Tag Archives: Girl Balancing

Paperbacks to Look Out for in March 2019: Part Two

Cover imageThe first batch of March’s paperbacks fell neatly into a time sequence whereas this one jumps about all over the place both in terms of period and theme. I’ll begin with a one of my 2018 favourites: Donal Ryan’s From a Low and Quiet Sea, a carefully crafted, moving novella which explores love, loss and connection through the stories of three very different men, bringing them neatly together at its end. Farouk is a bereaved refugee, Lampy helps out at the local care home, spending much of his time in a rage, and John is fixer, bent on the corruption of good men. It’s a tricky manoeuvre to tell your characters’ stories in discrete parts then merge them as subtly as Ryan does here but he pulls it off beautifully, writing in prose which has a lilting rhythmic beauty.

A description which could also be applied to many of the stories in Helen Dunmore’s Girl, Balancing, a posthumous collection put together by her son Patrick Charnley. Many of the themes running through these stories will be familiar to Dunmore fans. Family, friendship, memory, love and passion, and, of course, women and their place in the world, are all adroitly explored. As ever with Dunmore, so much is said in a few precisely chosen words. There’s not one dud in this collection which captures its author’s wonderful facility with language and acute observation.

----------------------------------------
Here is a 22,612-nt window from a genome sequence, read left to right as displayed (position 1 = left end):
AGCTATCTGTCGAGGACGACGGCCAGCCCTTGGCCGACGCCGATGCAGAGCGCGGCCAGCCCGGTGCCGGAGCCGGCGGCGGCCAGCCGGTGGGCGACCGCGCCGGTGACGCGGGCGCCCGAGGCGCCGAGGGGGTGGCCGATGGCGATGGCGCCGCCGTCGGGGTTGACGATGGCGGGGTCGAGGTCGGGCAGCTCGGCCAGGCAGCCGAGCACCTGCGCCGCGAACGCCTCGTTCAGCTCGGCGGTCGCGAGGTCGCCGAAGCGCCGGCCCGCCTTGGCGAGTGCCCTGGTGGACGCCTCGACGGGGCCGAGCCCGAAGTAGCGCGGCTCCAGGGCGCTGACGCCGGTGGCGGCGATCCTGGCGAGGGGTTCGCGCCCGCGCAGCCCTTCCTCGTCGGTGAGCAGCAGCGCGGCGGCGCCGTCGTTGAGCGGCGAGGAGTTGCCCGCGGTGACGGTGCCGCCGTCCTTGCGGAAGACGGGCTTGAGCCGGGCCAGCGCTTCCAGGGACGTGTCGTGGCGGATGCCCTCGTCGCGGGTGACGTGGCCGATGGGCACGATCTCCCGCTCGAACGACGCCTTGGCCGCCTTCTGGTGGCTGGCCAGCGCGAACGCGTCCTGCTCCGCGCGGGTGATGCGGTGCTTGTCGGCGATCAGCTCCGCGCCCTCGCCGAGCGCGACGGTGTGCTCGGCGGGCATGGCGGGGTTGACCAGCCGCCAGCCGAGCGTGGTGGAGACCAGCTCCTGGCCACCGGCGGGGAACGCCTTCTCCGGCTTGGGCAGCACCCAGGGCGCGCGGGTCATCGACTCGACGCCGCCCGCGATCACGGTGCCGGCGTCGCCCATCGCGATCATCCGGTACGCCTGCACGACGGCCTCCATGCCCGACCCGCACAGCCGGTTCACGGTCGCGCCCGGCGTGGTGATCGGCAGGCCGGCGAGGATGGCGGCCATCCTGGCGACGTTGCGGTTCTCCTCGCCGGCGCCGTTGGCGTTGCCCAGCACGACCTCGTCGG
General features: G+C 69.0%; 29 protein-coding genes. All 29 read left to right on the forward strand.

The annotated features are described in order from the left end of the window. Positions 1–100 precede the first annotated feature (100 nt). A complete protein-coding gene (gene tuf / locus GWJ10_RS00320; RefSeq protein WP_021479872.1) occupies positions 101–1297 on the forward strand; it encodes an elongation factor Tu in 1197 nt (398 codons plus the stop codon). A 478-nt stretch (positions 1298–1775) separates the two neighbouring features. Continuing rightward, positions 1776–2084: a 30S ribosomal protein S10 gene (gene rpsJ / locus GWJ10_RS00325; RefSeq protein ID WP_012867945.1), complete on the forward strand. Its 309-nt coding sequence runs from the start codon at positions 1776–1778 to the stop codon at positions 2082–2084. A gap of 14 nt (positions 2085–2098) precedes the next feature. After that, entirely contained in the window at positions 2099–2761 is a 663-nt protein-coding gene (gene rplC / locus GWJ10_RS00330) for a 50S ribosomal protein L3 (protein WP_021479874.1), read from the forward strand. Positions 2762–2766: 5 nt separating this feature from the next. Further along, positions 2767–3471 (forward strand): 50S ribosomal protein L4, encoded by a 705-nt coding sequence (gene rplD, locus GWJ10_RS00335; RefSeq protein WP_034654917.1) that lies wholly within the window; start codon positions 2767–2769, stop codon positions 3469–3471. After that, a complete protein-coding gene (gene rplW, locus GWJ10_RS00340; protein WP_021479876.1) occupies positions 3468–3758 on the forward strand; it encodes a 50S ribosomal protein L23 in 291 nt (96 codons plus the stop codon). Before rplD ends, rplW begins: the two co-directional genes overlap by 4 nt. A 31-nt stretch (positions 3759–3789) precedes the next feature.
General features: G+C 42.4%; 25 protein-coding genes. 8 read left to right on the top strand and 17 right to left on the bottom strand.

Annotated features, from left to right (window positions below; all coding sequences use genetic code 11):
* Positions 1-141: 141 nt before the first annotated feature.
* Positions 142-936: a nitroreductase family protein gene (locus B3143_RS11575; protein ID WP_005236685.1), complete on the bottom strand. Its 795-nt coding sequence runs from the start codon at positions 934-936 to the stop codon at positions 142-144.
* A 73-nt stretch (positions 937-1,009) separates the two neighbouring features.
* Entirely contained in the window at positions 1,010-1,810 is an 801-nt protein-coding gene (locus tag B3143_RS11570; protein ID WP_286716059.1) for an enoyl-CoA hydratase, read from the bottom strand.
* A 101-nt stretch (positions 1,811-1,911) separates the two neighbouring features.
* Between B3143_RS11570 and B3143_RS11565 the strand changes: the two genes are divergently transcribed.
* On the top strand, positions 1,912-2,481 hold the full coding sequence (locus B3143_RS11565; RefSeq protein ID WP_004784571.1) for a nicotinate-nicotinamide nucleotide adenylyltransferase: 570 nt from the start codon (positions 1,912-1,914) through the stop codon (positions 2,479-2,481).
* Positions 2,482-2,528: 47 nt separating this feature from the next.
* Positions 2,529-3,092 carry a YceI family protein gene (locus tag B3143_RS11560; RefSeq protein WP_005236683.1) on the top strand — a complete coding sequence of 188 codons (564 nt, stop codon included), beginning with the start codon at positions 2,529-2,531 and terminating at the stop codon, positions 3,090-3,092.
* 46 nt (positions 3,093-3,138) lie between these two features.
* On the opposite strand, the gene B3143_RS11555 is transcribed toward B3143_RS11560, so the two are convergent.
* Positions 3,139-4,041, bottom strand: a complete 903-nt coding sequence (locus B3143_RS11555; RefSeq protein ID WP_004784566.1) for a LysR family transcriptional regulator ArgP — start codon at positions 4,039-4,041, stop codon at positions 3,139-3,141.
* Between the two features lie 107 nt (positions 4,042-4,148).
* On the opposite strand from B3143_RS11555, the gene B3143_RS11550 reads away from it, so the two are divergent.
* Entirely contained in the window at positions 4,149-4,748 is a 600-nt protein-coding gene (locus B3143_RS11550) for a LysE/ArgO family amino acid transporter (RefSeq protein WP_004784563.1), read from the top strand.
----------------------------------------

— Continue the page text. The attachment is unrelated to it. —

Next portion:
Curtis Sittenfeld’s first collection, You Think It, I’ll say It, is another treat for short story lovers. its overarching theme is the gulf between our perception of ourselves and other people, and theirs of us. Characters’ initial impressions are often proven entirely, sometimes comically, wrong. Gender is firmly to the fore – women and childcare, expectations of female beauty, distribution of domestic chores are all deftly and effectively handled. Altogether an intelligent, satisfying collection which neatly skewers modern social mores with a sly, occasionally waspish wit.Cover image